26 September, 2012
26 September 2012
For a long and terrifying moment Einar, waking, had no memory of the events of the past two days, knew only that a stranger had somehow gained entry to the cabin, had hold of his son and had managed to separate him from his rifle but had not taken the knife, and in that moment fortunately he did not act, but kept perfectly still where he lay on his stomach, scanning the room, making his plan. Rifle was right there, leaned up against the wall in its usual corner by the bed, and Liz…appeared not at all disturbed that the stranger had Will, and then he really saw the intruder’s face for the first time since waking, and he remembered. No stranger, exactly. That was Juni, enterprising reporter, student of the primitive life and all-around invader of the quiet and somewhat secure life they’d scratched out for themselves there in the basin…and he had to ask her about some maps. Get her to show him what she knew, what she’d seen in the federal documents to which she had been witness, and he was glad he hadn’t been quicker in going for the knife and attempting to “save” Will. Really needed that information. Wished she wasn’t there though, not for the night at least, for weariness lay on him like a load of bricks, and he wanted nothing more than to sleep, lie face-down on the good, solid floor, abandon himself to the soft, pressing silence that seemed rising all around him even then and not wake again for a very long time.
Certainly couldn’t sleep for more than moments at a time with this new person in the house, though. For several reasons, not least among which was the fact that she might not survive it. Not if he should happen to wake again as he had just done, disoriented and missing details of recently-past events but ready for action and that stranger anywhere near his little boy…no, not good for Juni’s long-term health and survival prospects--or for the general peace and tranquility of their household, either; Liz, he was quite sure, would much prefer to sleep at night without the intrusion of such concerns--and he needed her to stick around at least long enough to go over some maps with him. So. Had to stay awake for a while, that, or sleep out in the tunnel where he would be away from people but within clear earshot of any danger that might approach the cabin in the night; sounded to him like a fine solution, but he didn’t figure Liz would go for it. Probably wasn’t part of the program, his freezing all night in the tunnel, even if it did allow all of them better sleep and a higher degree of security.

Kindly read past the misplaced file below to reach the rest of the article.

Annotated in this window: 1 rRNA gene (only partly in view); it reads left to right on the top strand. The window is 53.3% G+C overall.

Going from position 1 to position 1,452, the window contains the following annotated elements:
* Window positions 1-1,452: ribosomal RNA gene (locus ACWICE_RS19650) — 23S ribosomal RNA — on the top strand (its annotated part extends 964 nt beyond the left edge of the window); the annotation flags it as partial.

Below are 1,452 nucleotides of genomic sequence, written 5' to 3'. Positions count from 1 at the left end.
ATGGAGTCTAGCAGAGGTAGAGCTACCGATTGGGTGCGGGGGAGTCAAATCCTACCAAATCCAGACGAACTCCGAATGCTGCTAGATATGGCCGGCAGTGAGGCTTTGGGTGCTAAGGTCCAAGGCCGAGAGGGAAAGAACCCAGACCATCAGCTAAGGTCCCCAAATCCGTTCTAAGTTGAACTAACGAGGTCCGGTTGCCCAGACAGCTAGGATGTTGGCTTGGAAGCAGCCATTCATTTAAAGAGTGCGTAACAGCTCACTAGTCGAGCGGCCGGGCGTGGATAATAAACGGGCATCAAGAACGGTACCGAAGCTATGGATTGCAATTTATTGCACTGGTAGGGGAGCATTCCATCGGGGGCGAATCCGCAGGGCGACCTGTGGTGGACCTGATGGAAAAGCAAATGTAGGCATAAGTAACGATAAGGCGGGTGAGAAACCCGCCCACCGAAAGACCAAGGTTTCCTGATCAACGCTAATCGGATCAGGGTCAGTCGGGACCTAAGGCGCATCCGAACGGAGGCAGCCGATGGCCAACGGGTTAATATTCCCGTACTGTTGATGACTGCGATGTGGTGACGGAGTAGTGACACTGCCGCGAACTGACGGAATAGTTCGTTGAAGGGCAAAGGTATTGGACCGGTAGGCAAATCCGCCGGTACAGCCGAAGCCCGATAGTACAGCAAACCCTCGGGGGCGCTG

Well. They were staring at him again, both of them. Hated to have people staring at him, and he wondered what the trouble could be, this time…until he glanced around again and came to the realization that he had, after flipping over in waking, frozen in some odd state of suspended animation, entire weight supported on one arm and the opposite knee. And it wasn’t working so well, anymore, leaving his limbs shaking and close to failure, and no wonder they were staring, for he must be quite a humorous sight at the moment, indeed. Enough of that, and he collapsed to the ground, rolling over and quickly assembling himself into something more nearly resembling your average wakeful, sitting human critter. Which attempt only left him somehow looking more awkward and out of place, Juni, having recovered quickly from the alarm of nearly being on the wrong end of Einar’s alarmed awakening, barely managing to suppress laughter. She managed, especially after a severe glance from Liz, to do it, quickly looking away and studying Muninn the raven, who sat shifting uneasily on his perch after all the uproar.